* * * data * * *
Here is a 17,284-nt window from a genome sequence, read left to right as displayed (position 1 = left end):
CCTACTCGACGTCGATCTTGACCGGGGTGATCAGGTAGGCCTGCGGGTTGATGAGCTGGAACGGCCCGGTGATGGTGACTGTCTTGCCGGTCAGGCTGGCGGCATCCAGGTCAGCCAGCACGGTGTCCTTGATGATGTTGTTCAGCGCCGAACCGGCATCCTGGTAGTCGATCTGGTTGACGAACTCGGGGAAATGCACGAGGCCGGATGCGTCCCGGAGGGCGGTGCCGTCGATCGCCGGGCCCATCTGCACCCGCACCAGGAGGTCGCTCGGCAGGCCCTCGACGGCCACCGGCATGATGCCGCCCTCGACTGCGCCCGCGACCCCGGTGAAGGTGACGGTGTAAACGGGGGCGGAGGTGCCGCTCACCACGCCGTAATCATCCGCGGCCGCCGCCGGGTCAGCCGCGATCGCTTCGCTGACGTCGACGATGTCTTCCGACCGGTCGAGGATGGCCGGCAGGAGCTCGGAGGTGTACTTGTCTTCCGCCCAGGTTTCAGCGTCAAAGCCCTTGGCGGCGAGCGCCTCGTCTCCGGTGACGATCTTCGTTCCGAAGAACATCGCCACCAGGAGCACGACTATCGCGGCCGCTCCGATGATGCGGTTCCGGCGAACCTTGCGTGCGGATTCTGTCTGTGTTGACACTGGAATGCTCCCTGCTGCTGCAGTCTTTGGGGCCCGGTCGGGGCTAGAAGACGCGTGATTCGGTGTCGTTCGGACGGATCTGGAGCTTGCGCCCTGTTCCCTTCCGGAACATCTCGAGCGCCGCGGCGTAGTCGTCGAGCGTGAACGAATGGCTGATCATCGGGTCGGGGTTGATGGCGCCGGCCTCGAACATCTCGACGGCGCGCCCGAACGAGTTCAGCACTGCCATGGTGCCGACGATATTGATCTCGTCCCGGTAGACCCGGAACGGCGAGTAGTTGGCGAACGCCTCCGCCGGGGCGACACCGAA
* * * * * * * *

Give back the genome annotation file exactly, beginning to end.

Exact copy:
Here is a 17,284-nt window from a genome sequence, read left to right as displayed (position 1 = left end):
CCTACTCGACGTCGATCTTGACCGGGGTGATCAGGTAGGCCTGCGGGTTGATGAGCTGGAACGGCCCGGTGATGGTGACTGTCTTGCCGGTCAGGCTGGCGGCATCCAGGTCAGCCAGCACGGTGTCCTTGATGATGTTGTTCAGCGCCGAACCGGCATCCTGGTAGTCGATCTGGTTGACGAACTCGGGGAAATGCACGAGGCCGGATGCGTCCCGGAGGGCGGTGCCGTCGATCGCCGGGCCCATCTGCACCCGCACCAGGAGGTCGCTCGGCAGGCCCTCGACGGCCACCGGCATGATGCCGCCCTCGACTGCGCCCGCGACCCCGGTGAAGGTGACGGTGTAAACGGGGGCGGAGGTGCCGCTCACCACGCCGTAATCATCCGCGGCCGCCGCCGGGTCAGCCGCGATCGCTTCGCTGACGTCGACGATGTCTTCCGACCGGTCGAGGATGGCCGGCAGGAGCTCGGAGGTGTACTTGTCTTCCGCCCAGGTTTCAGCGTCAAAGCCCTTGGCGGCGAGCGCCTCGTCTCCGGTGACGATCTTCGTTCCGAAGAACATCGCCACCAGGAGCACGACTATCGCGGCCGCTCCGATGATGCGGTTCCGGCGAACCTTGCGTGCGGATTCTGTCTGTGTTGACACTGGAATGCTCCCTGCTGCTGCAGTCTTTGGGGCCCGGTCGGGGCTAGAAGACGCGTGATTCGGTGTCGTTCGGACGGATCTGGAGCTTGCGCCCTGTTCCCTTCCGGAACATCTCGAGCGCCGCGGCGTAGTCGTCGAGCGTGAACGAATGGCTGATCATCGGGTCGGGGTTGATGGCGCCGGCCTCGAACATCTCGACGGCGCGCCCGAACGAGTTCAGCACTGCCATGGTGCCGACGATATTGATCTCGTCCCGGTAGACCCGGAACGGCGAGTAGTTGGCGAACGCCTCCGCCGGGGCGACACCGAA